The Imperial fleet arrives over Hoth as Han is still missing, looking for Luke, and then a search party is sent out and find Han even as the walkers advance on the base to drive up tension. Cut the Bacta sequence and skip straight to Luke suiting up and getting in a speeder.

The asteroid chase could again be cut in favor of simply putting the Falcon on the Star Destroyer.

Luke’s training could be shortened, Vader’s communication with the Emperor can be cut because of redundancy.

Lando and Leia escape Cloud city and jump to Hyperspace before the Vader/Luke battle is finished. When Luke calls out to Leia from the antenna, there is no response.

Tatooine. The band plays Baroque music and dancers twist their bodies to the beat. Han is seen in Carbonite against the wall. Night falls, and a masked figure arrives and rescues Solo. ‘Who are you?’ ‘Someone who loves you’. Shot of the Falcon flying away from Tatooine.

The Rebel fleet is assembled. The plan to attack the Death Star is underway, and cuts before Luke arrives. There is a montage of preparing for battle and the shuttle goes into Hyperspace.

Luke awakens in Bacta. a sinister droid places a device against the tube and he ascends. Form cut to the elevator shaft with lights rising on its surface. It opens and Luke appears beside Vader. Together they walk into the throne room. Cut after ‘you will call me master.’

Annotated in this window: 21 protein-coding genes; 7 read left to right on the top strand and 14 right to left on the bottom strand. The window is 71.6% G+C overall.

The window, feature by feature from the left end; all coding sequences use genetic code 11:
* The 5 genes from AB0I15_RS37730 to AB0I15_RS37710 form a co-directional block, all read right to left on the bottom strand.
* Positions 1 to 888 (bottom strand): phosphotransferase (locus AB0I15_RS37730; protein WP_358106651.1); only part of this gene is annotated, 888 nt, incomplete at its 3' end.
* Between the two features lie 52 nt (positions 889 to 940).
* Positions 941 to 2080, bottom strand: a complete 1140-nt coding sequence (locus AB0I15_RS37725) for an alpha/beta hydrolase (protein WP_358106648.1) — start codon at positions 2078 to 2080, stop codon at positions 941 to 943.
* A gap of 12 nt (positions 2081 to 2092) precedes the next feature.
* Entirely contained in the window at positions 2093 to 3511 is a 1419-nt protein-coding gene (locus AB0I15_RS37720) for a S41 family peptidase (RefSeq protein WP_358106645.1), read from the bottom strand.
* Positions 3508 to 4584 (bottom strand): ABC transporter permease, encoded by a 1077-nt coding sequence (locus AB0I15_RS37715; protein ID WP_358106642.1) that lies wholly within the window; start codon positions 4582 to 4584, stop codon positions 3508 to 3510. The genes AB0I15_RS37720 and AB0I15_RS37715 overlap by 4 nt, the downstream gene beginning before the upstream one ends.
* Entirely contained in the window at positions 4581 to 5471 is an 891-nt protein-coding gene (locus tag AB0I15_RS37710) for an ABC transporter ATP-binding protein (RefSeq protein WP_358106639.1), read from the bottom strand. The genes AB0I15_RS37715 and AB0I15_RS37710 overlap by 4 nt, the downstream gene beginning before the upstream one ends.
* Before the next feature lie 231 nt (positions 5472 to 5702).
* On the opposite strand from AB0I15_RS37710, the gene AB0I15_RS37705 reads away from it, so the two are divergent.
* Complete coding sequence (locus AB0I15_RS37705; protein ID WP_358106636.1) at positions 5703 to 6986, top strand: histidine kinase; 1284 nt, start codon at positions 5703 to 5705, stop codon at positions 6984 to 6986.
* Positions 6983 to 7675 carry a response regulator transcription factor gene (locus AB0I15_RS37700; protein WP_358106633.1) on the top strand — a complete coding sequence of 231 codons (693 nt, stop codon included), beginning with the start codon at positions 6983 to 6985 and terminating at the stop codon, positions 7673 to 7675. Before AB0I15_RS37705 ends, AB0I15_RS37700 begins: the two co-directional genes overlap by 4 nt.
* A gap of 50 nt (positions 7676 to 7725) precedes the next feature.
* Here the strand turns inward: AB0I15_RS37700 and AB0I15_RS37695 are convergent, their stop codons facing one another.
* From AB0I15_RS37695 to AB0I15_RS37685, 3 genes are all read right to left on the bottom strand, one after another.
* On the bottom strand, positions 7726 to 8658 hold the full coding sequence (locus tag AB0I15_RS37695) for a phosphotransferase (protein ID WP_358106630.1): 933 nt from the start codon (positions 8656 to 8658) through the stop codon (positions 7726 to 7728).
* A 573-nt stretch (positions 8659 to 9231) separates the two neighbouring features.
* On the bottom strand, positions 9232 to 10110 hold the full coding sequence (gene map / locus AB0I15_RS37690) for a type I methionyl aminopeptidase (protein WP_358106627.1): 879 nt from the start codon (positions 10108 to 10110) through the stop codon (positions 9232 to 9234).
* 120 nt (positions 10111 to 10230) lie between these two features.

The shuttle flies past the command ship. Repurpose footage of Leia sensing Luke’s presence from ESB on the Falcon. He senses her as well from the throne room. Luke says ‘You’re gravely mistaken. Soon I’ll be dead. And you with me’. The Emperor makes his speech about his plan.

The shuttle lands and the troops file out. Cut straight to them opening the door to the bunker and beginning to set the charges. The Ewoks arrive as a surprise to everyone. The rest of the battle, and the film, plays out as in the original. I don’t know how Leia as Luke’s sister would fit into this, but perhaps it could be cut altogether.

Episode VIII : The Last Jedi - Discussion * <strong><em>SPOILER THREAD</em></strong> *